72. Memorandum From the President’s Assistant for National Security Affairs (Kissinger) to President Nixon 1

    • Status of Soviet Submarine Support Facilities at Cienfuegos, Cuba

Since my last report to you on November 27, 1970,2 construction associated with the Soviet submarine support facilities in Cienfuegos has virtually ceased. Construction associated with the industrial complex north of the city continues at a high level. Anti-aircraft and field artillery emplaced in September and later removed has not been redeployed. Truck-mounted ocean surveillance radar continues to be deployed at the harbor’s mouth, probably to provide security for Soviet fleet units in the harbor. Construction activity has included:

  • —completion of interior finishing work to the barracks adjoining the recreation facility on Cayo Alcatraz;
  • —repair work to the pier on Cayo Ocampo, part of which apparently collapsed or was damaged in some way;
  • —construction of a small shed or open-sided warehouse near the pier on Cayo Ocampo;
  • —road improvement near a possible communications facility north of the naval basin. (There has been no work on the possible communications site itself since September.)

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There has been considerable Soviet naval activity in Caribbean waters since my last report. The submarine tender left Cienfuegos on November 28 and rendezvoused north of Puerto Rico with a Kashin Class guided missile frigate and an oiler which had entered the Caribbean enroute from the Baltic. The group was later joined by an F-Class (conventional) attack submarine. After performing maneuvers, the group visited several Cuban ports and called at Havana from December 15–18. It returned to Cienfuegos on December 21. Maneuvers were also performed with Cuban naval units along the way. Two Soviet Bear long-range reconnaissance planes flew from the Soviet Union via the North Atlantic to Havana on December 3 and returned December 8. They overflew the Soviet fleet units on the way to Cuba but remained on the ground while there and performed no discernible maneuvers with either Soviet or Cuban forces.

At the present time, the submarine tender, guided missile frigate, F-Class submarine, and ocean rescue tug are in Cienfuegos. The oiler is probably also there. The two nuclear support barges have remained in Cienfuegos though they have been moved from Cayo Ocampo to the Cuban naval base at Cayo Loco, apparently to allow repair work on the Ocampo pier. The SS Komarov (space event support ship) and the diving tender remain in Havana. Another F-Class submarine, and possibly a Soviet nuclear-powered attack submarine unaccounted for for some time may also be in the Caribbean area.

The continued presence of a Soviet subtender in Cuban waters, along with the associated facilities remaining at Cienfuegos, gives the Soviets a capability to provide replenishment and limited upkeep for nuclear-powered submarines. This could be accomplished in the protected naval basin in the southern part of the harbor where the mooring buoys, submarine net, and new shore recreation facilities remain in place. Alternatively a tender based at Cienfuegos could rendezvous with submarines at Sea and furnish them virtually the same support.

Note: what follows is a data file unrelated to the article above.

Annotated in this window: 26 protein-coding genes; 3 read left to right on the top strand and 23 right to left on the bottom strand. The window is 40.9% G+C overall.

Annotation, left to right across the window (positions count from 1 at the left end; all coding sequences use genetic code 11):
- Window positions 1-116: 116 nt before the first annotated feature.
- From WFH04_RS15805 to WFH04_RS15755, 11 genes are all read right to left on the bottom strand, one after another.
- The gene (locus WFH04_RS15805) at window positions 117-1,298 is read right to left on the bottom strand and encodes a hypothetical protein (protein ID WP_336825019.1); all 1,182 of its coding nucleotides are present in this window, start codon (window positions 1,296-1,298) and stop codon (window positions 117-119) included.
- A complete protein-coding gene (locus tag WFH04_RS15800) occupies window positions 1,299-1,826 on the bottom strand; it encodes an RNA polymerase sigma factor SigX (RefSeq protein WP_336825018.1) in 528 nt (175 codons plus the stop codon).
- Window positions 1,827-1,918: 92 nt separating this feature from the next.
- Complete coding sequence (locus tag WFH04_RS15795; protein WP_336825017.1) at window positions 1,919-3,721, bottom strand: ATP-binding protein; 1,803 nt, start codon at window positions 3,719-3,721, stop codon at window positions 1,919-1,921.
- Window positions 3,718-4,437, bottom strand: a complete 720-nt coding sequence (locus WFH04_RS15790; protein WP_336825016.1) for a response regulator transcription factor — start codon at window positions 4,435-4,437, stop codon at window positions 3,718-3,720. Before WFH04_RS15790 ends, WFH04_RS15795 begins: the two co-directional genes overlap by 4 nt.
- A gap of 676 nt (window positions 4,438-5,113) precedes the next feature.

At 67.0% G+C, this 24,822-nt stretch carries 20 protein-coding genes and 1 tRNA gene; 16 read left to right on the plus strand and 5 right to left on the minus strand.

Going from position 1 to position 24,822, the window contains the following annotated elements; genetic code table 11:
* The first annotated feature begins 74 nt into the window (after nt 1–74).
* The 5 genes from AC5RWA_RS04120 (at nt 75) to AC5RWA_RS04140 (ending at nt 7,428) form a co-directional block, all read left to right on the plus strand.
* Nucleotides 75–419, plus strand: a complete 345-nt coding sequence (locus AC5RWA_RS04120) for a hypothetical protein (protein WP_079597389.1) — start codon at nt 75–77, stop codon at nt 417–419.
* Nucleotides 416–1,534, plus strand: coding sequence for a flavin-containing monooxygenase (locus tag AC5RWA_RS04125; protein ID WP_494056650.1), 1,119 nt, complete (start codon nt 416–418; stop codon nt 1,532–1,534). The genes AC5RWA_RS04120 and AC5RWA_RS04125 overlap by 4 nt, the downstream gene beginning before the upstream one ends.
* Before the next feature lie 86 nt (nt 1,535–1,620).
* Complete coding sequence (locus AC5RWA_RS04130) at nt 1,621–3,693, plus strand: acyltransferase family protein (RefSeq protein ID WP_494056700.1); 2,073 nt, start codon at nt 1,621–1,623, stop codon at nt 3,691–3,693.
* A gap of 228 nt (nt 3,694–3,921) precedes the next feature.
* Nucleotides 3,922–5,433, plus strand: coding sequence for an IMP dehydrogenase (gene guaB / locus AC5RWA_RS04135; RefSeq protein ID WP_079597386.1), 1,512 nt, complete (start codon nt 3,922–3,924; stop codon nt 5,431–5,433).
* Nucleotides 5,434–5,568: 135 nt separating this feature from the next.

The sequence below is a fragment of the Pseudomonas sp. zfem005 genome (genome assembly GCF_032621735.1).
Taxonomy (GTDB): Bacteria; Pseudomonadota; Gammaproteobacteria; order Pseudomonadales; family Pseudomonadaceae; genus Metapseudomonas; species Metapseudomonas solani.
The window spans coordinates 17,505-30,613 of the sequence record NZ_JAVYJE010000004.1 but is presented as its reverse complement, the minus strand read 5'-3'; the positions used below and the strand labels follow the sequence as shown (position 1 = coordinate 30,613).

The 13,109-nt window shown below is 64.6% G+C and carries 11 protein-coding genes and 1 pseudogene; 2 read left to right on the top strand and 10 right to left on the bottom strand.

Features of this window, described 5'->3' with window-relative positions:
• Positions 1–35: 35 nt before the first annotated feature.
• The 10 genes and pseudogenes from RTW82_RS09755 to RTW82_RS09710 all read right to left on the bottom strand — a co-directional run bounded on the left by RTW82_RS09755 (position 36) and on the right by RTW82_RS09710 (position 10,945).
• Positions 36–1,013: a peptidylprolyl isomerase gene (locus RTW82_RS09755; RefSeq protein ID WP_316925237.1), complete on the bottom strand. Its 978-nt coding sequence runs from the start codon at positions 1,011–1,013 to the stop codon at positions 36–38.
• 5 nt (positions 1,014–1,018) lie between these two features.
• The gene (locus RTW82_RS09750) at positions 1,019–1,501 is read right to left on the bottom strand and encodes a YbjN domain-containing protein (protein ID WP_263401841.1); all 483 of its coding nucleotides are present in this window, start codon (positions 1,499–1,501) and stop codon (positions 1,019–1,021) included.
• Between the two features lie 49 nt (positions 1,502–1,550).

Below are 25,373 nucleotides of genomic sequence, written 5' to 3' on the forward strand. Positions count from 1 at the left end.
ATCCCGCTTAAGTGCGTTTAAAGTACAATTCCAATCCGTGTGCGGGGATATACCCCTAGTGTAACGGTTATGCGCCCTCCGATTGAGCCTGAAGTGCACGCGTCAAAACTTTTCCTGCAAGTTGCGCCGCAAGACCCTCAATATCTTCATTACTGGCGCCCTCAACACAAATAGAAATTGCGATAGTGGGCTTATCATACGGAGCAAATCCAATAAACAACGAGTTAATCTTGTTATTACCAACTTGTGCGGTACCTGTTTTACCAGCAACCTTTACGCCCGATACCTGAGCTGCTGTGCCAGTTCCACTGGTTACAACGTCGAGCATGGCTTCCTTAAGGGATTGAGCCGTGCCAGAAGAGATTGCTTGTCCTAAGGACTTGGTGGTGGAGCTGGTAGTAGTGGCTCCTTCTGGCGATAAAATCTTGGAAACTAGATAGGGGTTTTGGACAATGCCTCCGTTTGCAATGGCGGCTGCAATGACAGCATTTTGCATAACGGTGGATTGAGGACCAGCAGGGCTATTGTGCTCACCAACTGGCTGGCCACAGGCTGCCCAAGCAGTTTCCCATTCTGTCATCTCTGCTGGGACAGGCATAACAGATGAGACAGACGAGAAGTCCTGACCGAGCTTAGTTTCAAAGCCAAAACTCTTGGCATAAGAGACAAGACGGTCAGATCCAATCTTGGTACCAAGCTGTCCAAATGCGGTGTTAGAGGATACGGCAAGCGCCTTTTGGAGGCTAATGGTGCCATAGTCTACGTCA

The Soviet capability for nuclear submarine support which remains because of the presence of the subtender is limited. The tender can carry out maintenance and minor repair services for submarines, but probably cannot perform major repairs. It lacks facilities for removing and handling ballistic missiles, and these facilities are not available in Cienfuegos. Likewise, there is no evidence of nuclear storage facilities. Because of these limitations, the support capability at Cienfuegos is less than that available to U.S. Polaris submarines at Holy Loch. Its primary value would be in furnishing mid-patrol servicing and recreation facilities to nuclear-powered attack submarines, thus extending the length of time such vessels could remain away from major base facilities in the USSR. If the Soviets want to use the facilities at Cienfuegos to service Y-Class ballistic missile submarines, the “on-station” time of these units could be increased about 25%.

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We have no firm evidence as to whether the Soviets intend to proceed with the establishment of a submarine support facility at Cienfuegos, either for themselves or possibly for the Cubans, or whether they will abandon the project. However, until the subtender leaves the area, the Soviets do in fact retain a capability to support nuclear-powered submarines at Cienfuegos.

  1. Source: National Archives, Nixon Presidential Materials, NSC Files, Box 490, President’s Trip Files, Dobrynin/Kissinger, 1970, Vol. 2. Top Secret; Codeword; Nodis; Outside System. Sent for information. Although Kissinger initialed the memorandum, no evidence has been found that Nixon saw it. According to an attached handwritten note, the memorandum may have been “overtaken by events.” Haig wrote in the margin: “Hold here in Dob. file re subject.”
  2. Document 53.